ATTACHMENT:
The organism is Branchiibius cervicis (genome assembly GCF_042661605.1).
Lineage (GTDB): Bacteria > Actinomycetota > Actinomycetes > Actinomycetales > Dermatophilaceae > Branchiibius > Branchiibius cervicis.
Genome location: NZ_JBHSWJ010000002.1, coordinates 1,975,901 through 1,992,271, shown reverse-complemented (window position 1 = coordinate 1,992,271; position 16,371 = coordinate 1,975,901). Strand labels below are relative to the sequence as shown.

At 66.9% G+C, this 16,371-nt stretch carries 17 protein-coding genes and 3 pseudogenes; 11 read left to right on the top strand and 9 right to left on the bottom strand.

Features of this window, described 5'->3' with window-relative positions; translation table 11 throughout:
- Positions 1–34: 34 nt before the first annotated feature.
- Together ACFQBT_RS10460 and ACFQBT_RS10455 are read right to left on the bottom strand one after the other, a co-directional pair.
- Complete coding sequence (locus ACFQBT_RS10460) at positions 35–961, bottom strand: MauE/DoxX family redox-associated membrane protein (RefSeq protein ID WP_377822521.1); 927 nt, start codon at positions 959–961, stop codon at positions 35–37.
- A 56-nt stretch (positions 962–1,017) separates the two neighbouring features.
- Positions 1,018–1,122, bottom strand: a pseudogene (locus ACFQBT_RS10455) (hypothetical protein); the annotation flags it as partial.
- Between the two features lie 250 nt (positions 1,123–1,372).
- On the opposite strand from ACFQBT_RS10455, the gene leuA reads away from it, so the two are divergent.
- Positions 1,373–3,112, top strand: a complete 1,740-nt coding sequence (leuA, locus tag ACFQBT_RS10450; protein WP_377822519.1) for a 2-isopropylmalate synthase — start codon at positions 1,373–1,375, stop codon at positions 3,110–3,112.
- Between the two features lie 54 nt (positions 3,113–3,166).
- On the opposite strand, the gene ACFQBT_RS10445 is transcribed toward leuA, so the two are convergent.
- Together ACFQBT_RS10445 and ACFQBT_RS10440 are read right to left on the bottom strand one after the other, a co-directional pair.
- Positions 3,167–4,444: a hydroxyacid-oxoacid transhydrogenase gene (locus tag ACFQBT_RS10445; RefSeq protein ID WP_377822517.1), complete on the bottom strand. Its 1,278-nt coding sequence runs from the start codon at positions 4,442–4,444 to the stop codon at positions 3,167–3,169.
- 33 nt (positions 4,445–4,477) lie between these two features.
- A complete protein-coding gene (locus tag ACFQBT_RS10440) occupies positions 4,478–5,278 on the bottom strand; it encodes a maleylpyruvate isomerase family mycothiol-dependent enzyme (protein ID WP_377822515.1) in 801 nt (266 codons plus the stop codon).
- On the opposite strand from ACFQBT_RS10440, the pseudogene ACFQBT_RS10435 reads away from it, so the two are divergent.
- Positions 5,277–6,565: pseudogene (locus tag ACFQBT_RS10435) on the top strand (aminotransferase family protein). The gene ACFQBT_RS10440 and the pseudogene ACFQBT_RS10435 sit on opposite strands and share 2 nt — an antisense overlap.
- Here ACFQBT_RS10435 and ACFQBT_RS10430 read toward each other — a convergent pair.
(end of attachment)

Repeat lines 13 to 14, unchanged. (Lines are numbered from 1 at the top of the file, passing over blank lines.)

- Positions 1,373–3,112, top strand: a complete 1,740-nt coding sequence (leuA, locus tag ACFQBT_RS10450; protein WP_377822519.1) for a 2-isopropylmalate synthase — start codon at positions 1,373–1,375, stop codon at positions 3,110–3,112.
- Between the two features lie 54 nt (positions 3,113–3,166).